College football has become an incredibly lucrative business, including multi-million dollar television contracts, coaching contracts and sponsorships, yet the athletes who generate the entertainment and production are financially let out to dry.
As the college football season comes to a close with the bowl season, money is flowing throughout the entire business. Whether it be athletic directors, stadium venues or game sponsors, everyone except the players seems to be making a profit. The irony of the whole situation stands in the fact that the players are the ones who have accumulated all statistics, highlights and wins for their team.
The fourth year of the College Football Playoff epitomizes the double-standard in college football. The first game of the 2018 playoff is “The 104th Rose Bowl Game presented by Northwestern Mutual”, and will be televised on ESPN. Northwestern Mutual paid $25 million over six years for the naming rights.
Georgia Head Coach Kirby Smart received a $500,000 bonus while Oklahoma Head Coach Lincoln Riley received a $75 thousand bonus, respectively for reaching the game.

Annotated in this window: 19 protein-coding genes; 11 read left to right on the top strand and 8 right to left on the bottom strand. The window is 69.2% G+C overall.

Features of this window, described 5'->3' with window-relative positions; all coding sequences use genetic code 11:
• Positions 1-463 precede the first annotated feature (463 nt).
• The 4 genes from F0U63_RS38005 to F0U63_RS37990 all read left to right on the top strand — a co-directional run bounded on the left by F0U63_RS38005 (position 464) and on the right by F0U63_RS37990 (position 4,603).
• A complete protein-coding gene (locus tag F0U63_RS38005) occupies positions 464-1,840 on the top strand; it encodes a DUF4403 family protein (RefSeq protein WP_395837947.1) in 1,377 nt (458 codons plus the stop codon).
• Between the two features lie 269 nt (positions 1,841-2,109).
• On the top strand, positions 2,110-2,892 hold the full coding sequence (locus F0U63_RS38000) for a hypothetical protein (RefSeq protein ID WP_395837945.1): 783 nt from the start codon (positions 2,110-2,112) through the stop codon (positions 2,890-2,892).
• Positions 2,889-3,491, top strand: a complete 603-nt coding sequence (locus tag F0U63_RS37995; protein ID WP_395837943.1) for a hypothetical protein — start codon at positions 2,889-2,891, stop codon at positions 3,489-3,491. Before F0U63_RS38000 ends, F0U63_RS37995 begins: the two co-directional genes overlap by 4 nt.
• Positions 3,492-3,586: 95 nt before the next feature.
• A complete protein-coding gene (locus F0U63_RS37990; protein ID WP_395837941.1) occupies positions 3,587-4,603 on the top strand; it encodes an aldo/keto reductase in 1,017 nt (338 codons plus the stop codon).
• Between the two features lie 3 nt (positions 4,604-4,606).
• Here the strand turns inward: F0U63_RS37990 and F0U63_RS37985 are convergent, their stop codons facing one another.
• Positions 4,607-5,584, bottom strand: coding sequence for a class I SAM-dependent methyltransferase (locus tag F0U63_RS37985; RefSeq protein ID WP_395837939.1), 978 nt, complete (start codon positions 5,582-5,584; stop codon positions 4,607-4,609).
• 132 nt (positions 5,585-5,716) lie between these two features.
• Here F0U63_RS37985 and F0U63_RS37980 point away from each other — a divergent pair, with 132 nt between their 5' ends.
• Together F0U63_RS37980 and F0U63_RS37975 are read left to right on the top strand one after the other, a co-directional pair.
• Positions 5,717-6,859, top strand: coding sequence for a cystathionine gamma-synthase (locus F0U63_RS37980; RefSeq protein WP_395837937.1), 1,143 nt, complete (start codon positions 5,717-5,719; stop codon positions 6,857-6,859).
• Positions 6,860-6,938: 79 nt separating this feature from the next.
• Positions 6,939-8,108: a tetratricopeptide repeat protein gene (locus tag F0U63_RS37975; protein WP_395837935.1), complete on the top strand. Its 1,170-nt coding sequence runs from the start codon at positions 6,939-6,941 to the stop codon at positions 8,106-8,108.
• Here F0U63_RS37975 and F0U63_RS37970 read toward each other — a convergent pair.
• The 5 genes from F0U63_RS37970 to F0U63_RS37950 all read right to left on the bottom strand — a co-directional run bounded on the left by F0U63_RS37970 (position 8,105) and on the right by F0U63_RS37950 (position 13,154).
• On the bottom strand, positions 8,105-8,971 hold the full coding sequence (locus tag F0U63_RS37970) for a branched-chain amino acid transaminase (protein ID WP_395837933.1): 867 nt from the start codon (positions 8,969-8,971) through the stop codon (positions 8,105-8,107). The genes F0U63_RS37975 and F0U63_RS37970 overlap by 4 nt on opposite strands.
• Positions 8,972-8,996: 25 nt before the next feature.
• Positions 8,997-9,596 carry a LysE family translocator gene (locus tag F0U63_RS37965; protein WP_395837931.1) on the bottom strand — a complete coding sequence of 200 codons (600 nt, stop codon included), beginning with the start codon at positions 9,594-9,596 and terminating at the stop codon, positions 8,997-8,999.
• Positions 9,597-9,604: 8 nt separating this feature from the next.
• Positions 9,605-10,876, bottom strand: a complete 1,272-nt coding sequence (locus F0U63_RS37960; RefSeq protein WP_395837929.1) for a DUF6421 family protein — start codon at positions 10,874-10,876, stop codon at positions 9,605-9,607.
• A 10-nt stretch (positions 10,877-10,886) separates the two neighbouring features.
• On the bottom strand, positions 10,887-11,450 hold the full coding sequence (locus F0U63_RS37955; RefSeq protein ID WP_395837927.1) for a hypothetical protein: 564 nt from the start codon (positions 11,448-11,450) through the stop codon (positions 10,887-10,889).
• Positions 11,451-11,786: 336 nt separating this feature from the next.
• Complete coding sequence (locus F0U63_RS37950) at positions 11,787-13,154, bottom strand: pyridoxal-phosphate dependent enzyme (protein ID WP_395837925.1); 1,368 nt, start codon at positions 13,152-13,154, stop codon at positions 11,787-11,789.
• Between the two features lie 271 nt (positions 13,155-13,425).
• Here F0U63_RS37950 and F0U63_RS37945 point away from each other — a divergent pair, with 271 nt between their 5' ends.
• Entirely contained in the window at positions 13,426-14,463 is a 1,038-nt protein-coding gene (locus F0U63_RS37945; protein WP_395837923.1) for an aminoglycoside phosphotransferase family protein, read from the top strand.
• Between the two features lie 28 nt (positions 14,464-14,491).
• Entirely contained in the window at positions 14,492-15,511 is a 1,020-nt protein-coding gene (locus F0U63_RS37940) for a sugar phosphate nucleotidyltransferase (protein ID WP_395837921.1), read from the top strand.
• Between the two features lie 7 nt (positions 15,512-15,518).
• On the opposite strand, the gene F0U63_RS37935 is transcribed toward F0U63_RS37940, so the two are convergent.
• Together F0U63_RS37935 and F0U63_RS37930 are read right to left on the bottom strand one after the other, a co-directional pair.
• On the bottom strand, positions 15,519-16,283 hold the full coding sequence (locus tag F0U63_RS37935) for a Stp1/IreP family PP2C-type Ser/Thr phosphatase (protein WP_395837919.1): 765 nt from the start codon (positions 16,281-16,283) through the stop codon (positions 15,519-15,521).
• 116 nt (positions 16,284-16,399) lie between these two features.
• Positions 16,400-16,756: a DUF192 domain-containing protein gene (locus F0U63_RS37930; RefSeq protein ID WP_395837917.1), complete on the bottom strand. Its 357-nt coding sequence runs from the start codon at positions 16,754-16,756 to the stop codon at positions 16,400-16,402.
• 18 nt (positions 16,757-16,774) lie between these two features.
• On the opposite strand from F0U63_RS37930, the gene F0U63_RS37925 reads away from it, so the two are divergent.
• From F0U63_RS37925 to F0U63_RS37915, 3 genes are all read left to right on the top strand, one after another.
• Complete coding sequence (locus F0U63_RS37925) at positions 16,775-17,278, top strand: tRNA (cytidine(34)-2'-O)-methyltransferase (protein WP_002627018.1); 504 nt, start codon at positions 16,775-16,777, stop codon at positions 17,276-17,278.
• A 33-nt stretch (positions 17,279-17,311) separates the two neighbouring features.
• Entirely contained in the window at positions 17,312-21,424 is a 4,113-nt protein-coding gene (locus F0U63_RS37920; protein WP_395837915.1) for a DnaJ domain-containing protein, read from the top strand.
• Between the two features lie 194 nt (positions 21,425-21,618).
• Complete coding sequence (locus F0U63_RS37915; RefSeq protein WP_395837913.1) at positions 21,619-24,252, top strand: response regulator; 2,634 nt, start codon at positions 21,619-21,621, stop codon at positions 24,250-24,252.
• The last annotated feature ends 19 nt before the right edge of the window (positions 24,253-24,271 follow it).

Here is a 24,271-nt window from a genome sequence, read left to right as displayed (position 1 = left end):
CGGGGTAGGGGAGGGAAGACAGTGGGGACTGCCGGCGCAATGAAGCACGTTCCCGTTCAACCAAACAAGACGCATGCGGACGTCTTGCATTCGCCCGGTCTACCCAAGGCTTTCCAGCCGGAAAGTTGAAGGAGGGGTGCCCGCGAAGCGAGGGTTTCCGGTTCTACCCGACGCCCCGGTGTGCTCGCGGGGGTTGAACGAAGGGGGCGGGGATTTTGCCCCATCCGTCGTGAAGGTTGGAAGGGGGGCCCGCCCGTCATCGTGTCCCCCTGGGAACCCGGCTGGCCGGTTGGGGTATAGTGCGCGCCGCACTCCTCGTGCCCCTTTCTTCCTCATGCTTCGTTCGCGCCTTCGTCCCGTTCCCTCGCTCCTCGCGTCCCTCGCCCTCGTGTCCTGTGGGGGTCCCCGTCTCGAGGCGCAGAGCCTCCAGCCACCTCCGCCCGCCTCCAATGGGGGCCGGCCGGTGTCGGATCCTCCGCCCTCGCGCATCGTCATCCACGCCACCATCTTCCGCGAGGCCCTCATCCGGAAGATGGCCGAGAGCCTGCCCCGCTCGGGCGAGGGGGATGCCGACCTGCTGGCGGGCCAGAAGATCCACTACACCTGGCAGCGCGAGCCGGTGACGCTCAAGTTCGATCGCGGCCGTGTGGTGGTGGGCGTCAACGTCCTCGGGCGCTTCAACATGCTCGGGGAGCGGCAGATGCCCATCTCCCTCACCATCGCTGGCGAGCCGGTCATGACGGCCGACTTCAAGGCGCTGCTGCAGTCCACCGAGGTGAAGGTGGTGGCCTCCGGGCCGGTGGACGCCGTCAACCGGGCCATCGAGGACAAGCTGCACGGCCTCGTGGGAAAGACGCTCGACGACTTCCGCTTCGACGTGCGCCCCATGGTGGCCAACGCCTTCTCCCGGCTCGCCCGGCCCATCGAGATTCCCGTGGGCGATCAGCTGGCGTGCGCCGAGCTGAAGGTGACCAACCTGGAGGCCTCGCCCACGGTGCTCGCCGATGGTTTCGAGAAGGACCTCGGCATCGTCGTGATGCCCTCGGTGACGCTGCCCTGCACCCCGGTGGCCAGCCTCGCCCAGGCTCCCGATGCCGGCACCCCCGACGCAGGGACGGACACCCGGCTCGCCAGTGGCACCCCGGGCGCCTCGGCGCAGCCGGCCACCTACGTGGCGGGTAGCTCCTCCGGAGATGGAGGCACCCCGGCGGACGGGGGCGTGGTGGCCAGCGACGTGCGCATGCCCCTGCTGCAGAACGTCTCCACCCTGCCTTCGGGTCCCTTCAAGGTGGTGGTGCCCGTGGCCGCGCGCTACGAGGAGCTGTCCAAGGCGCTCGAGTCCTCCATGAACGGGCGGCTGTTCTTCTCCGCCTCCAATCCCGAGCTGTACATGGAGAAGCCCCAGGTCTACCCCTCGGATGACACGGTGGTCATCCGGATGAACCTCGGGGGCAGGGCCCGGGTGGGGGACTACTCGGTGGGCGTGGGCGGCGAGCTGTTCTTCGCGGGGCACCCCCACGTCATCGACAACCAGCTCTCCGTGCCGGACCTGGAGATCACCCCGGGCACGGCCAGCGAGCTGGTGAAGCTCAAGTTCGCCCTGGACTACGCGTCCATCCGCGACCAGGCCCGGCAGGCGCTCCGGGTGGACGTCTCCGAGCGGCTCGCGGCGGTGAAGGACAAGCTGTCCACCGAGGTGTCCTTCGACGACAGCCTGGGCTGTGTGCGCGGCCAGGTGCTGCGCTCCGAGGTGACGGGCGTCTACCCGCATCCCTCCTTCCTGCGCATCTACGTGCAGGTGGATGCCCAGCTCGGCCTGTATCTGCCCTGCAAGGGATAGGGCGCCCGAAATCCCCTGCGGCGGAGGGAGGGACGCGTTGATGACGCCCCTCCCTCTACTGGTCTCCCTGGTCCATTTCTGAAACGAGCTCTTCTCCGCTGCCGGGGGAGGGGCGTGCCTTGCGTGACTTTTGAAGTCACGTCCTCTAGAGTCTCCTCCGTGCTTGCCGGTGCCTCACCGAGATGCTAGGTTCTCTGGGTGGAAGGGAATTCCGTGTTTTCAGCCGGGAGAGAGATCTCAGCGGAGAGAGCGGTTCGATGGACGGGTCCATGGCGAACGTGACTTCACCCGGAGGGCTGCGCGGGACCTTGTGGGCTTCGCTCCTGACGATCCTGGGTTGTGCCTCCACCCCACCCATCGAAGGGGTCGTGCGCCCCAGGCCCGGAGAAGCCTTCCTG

ESPN is the rights holder of the aforementioned College Football Playoff for $5.6 billion.
No coach or executive at ESPN has thrown a pass, kicked a field goal, intercepted a pass or sacked the opposing quarterback this season. Meanwhile, the players attend year-long practices as well as maintain a standard GPA in college courses.
Players often miss returning home for the Thanksgiving break due to practices and a game. If the team qualified for a “New Year’s Six” bowl, they often times miss both Christmas and New Year celebrations back home with their family because of their commitment with the team.
Moreover, players are also left in the dust when it comes to the annual “coaching carousel” among Power 5 programs. This year alone, Scott Frost has left UCF for Nebraska, Jimbo Fisher from FSU to Texas A&M and Willie Taggart from Oregon to FSU. Each of these three coaches increased the total value of their contract, whether it be to $75 million for Jimbo Fisher or $30 million for Willie Taggart.
The coaches get to pick up everything and leave a school for a few million dollars more, but the athletes have to sit out a year before they play if they transfer. The only exception to the rule is if they have graduated, then they receive immediate eligibility.
In a market that produces billions of dollars, college football athletes receive zero fraction of the funds. If this market was isolated outside of the NCAA, no player would agree to be part of a system that generates such revenue. The players are practically pawns at the hands of the men who wear suits and never step foot on the playing field, unless it’s for the post-game trophy ceremony.